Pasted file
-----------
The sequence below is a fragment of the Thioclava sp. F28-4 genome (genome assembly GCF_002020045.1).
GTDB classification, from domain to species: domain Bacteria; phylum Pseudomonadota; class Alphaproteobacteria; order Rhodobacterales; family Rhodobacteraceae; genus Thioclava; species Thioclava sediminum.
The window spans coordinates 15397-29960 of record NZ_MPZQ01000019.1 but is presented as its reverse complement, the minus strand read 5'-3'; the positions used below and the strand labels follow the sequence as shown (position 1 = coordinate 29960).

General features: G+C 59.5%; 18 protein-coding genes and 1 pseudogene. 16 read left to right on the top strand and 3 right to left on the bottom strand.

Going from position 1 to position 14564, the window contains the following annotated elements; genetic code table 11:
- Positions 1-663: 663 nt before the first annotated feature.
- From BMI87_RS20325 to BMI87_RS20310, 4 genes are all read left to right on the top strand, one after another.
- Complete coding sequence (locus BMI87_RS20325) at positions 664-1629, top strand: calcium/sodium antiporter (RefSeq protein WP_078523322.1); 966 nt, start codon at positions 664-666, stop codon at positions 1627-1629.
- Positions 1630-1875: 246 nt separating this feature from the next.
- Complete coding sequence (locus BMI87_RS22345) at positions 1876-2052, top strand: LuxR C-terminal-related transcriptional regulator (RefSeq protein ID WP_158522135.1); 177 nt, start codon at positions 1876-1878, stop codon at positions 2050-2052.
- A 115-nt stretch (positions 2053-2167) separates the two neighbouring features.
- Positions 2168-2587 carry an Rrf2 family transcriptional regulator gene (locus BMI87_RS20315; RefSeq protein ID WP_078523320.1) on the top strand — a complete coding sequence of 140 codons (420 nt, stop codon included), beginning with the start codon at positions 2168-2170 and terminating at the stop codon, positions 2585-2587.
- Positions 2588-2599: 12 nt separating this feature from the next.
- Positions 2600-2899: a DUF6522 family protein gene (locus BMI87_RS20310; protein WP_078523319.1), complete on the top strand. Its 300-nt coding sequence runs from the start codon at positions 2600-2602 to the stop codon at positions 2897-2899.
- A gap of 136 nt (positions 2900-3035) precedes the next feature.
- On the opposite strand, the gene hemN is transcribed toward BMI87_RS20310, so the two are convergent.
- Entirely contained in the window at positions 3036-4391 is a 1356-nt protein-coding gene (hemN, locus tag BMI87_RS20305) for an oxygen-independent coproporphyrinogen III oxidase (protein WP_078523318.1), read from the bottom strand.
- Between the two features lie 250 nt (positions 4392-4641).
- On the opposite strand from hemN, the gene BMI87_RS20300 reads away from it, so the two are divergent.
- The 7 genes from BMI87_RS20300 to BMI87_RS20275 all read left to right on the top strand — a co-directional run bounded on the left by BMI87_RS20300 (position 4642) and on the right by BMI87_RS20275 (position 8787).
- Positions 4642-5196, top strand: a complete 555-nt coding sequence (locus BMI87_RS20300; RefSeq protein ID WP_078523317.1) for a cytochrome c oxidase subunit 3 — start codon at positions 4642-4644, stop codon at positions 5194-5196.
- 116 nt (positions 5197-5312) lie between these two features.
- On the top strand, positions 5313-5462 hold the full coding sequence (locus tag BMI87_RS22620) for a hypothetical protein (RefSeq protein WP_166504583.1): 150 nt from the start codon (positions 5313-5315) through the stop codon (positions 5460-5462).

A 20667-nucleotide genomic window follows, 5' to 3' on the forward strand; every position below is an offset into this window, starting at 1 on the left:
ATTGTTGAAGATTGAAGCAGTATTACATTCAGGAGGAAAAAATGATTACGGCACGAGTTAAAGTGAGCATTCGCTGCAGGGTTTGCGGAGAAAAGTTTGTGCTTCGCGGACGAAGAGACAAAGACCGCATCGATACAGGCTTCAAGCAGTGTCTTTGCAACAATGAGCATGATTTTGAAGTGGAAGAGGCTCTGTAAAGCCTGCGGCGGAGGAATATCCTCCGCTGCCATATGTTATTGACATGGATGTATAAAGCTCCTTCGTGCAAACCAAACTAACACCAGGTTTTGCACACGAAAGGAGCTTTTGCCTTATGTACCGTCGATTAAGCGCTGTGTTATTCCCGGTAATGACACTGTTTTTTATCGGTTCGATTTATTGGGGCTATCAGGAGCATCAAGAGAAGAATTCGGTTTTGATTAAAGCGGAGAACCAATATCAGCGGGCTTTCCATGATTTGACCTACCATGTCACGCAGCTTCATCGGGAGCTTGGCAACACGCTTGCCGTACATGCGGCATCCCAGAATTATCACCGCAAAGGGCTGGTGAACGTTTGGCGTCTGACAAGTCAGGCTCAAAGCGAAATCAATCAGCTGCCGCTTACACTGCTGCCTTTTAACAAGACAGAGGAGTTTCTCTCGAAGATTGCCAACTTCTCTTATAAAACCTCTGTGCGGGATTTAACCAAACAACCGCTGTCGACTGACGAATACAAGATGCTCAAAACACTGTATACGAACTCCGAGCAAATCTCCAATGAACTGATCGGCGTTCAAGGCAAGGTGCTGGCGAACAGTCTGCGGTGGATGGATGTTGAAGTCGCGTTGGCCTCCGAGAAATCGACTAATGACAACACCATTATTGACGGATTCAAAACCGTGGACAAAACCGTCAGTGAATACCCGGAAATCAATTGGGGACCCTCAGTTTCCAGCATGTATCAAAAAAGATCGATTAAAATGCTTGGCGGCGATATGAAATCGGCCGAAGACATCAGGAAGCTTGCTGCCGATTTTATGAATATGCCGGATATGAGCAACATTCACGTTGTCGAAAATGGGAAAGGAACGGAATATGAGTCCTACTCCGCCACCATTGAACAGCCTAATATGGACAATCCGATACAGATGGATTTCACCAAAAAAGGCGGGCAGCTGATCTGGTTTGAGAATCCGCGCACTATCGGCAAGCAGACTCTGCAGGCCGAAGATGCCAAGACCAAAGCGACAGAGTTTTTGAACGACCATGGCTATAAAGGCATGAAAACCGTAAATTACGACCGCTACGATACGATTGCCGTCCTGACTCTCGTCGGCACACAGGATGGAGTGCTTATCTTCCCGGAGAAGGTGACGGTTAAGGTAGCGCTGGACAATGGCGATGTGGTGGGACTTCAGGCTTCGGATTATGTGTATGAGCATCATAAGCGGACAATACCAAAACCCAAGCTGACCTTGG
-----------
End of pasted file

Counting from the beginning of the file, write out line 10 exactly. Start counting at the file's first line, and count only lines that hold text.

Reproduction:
- Complete coding sequence (locus BMI87_RS22345) at positions 1876-2052, top strand: LuxR C-terminal-related transcriptional regulator (RefSeq protein ID WP_158522135.1); 177 nt, start codon at positions 1876-1878, stop codon at positions 2050-2052.